Mike Tomlin entered the 2014 season with much to prove. After two straight 8-8 seasons, his team needed success and rebounded with an 11-5 record and an AFC North Division Title. Unfortunately, the season ended with a thud on the home turf to Baltimore who has suddenly become “Kryptonite” to Tomlin and his squad.
That AFC North title may have saved Tomlin from some serious pressure because the fans were starting to become even more impatient than usual. That said, the fans are growing a bit restless when it comes to Tomlin’s record against the rival Ravens as 2015 approaches.
Super Bowl titles aside, losing to the Ravens still does not sit well with any Steelers’ fan and after the home playoff loss last season, it’s time to put Mike Tomlin’s record against them under the microscope.
The Current Record
Since Tomlin became the Head Coach of the Steelers in 2007, his record against the Ravens is 10-9 which includes a playoff record of 2-1 with all three of those games at Heinz Field. Against John Harbaugh, who became the Ravens’ coach a year later, Tomlin stands at 9-8 overall.
Tomlin’s Home/Away record is fairly indicative of a rivalry of this magnitude. He’s 7-4 at home and is 3-5 on the road. Those aren’t unusual numbers at all.
Reversal of Fortunes
Things took a strange turn in 2011 however and Tomlin has yet to recover. Prior to the AFC Divisional Playoff Game that season where the Steelers beat the Ravens to advance to AFC Championship, Tomlin had beaten the Ravens six of nine times.
Since that game, Tomlin has seen his fortunes do a complete 180. His Steelers have gone 3-6 against Harbaugh’s Ravens since the 2011 AFC Playoff Game.
The easy answer is players changed as they always do. Some get older, some get hurt more often and some just don’t produce. You could easily argue that the Steelers aged just a little faster than Baltimore did and therefore the youger-veteran experience of the Ravens proved too much for the old-veteran experience of Pittsburgh.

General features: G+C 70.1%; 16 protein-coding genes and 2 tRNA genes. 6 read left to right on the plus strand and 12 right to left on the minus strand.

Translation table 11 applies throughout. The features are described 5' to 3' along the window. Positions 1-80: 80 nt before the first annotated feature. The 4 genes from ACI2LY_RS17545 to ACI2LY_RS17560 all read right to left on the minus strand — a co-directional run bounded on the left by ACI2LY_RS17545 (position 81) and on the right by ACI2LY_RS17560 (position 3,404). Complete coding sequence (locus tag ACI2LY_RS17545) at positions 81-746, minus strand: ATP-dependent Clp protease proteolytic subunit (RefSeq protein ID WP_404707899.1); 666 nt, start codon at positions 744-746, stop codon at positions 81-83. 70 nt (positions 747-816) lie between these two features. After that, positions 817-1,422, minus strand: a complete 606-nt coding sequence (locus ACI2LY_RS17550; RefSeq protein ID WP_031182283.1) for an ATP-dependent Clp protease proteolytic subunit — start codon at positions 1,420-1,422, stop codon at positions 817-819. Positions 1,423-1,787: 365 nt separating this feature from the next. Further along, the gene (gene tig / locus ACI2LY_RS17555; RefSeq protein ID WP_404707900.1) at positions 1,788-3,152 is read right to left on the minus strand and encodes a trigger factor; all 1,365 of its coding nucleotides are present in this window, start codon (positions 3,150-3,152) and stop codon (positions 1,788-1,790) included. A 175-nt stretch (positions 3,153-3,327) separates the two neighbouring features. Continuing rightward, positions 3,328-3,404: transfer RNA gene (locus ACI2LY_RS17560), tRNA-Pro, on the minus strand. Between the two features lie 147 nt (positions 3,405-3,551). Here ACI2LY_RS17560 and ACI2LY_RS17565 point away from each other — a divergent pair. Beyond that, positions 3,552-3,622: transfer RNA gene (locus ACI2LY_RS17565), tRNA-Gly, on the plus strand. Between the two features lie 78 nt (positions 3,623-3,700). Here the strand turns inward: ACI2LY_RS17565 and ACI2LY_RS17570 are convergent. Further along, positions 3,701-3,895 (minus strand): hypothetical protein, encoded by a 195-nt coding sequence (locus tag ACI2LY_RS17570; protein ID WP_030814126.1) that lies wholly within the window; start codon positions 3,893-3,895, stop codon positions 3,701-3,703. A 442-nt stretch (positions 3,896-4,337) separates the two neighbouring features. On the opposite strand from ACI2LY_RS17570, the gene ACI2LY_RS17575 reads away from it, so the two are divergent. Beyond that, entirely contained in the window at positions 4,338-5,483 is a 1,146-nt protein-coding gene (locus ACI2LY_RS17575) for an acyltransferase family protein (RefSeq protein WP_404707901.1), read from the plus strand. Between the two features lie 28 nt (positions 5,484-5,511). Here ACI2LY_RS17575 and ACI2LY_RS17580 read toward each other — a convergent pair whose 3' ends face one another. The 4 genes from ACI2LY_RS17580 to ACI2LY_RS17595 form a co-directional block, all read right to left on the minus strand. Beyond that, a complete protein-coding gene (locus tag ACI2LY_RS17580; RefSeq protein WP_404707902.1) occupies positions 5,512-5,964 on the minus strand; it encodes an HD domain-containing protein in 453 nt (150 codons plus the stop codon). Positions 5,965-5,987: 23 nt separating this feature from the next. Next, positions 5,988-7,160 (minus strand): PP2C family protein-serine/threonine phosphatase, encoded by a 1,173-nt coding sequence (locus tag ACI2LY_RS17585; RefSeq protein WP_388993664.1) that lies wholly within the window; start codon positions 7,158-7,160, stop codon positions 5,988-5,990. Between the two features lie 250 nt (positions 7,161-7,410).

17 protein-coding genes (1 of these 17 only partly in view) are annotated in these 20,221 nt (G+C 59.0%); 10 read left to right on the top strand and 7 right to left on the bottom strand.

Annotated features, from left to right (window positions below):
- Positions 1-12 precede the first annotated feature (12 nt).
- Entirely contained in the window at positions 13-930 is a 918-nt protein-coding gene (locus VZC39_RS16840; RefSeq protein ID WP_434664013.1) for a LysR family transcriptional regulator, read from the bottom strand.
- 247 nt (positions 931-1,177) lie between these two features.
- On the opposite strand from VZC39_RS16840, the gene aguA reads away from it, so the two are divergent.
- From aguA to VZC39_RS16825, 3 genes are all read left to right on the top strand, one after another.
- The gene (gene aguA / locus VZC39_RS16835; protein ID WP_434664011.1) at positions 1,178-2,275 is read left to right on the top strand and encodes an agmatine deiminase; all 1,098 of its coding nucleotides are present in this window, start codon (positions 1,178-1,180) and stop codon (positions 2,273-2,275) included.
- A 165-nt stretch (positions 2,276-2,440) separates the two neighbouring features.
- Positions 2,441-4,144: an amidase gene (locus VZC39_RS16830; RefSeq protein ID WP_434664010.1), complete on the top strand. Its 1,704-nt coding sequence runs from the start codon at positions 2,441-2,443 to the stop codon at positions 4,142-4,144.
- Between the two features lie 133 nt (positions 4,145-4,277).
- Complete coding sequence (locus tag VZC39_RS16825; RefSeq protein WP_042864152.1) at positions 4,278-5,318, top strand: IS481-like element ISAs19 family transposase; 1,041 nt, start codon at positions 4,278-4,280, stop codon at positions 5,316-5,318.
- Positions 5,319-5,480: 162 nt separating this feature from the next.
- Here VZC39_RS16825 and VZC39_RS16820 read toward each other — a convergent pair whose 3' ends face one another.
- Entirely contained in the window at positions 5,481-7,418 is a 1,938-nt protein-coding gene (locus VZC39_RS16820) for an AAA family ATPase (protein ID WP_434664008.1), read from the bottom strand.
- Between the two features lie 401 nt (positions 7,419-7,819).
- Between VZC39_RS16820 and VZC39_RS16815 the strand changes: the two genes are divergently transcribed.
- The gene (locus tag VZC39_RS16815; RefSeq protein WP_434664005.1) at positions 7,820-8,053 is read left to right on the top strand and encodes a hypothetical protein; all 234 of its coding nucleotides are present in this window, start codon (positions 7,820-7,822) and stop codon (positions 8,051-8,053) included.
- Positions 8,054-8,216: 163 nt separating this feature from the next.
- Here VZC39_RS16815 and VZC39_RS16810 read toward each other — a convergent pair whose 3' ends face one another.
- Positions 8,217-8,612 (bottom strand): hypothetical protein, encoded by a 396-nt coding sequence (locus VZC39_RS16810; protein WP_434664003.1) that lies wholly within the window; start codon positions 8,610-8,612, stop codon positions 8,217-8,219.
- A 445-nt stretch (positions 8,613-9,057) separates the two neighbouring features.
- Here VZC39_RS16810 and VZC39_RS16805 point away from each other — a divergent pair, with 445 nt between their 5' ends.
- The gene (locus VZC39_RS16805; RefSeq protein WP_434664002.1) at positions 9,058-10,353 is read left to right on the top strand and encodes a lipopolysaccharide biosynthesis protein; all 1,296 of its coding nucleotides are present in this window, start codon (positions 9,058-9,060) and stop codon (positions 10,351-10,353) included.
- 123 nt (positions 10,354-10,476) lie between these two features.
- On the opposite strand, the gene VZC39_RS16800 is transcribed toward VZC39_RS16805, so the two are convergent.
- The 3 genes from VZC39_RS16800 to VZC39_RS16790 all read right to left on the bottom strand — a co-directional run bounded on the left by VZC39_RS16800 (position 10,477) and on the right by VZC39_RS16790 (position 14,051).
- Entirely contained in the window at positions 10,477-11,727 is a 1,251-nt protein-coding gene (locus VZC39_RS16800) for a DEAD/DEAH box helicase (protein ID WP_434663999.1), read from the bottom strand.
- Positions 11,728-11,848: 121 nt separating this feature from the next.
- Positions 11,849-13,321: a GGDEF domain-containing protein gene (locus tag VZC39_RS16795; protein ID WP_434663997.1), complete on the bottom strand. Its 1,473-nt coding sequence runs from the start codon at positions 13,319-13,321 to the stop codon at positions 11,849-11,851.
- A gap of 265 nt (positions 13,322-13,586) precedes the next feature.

To put it another way though, look at the numbers.
In the nine games prior to that AFC Playoff Game, the Ravens averaged 16 points per game in those contests while the Steelers averaged just over 20 points per game. Seven of the nine games were decided by six points or less with four of them coming down to a difference of a field goal.
The two outliers were a 38-7 Steelers win and the 23-14 AFC Title Game win in 2009.
In the nine games following the 2011 AFC Divisional Playoff Game, things flip-flopped dramatically. The Ravens scored a full touchdown more per game as they’ve averaged 23 points per game. The Steelers meanwhile dropped only about two and a half points per game going from 20.5 to 18 per contest.
Reasons for the Reversal
It all starts with players. As much as we Steelers’ fans want to rip on Joe Flacco, the fact of the matter is that he has played better in recent years against Pittsburgh. It’s a bitter pill but one we must swallow.
I don’t think you’ll get much argument that the Ravens’ offensive and defensive lines have been better too over the last nine games. The sacks and turnovers, which both favor Baltimore, indicate more dominate interior line play.
Both teams also had to deal with the loss or deterioration of once great players too and that’s certainly an impact. I would say the turnover has been greater for Pittsburgh but not by a wide margin.
There are of course many other factors ranging from better special teams play by the Ravens as well as big time performances from guys we wouldn’t always expect to see that from. What matters in the end to us of course is that Mike Tomlin and the Steelers get back to beating the Ravens a little more often.
Being unable to consistently beat your rival doesn’t sit well with the fans and it doesn’t bode well for your future either. Superman knows he must avoid Kryptonite at all costs but for Mike Tomlin? He needs to square up and face it head-on.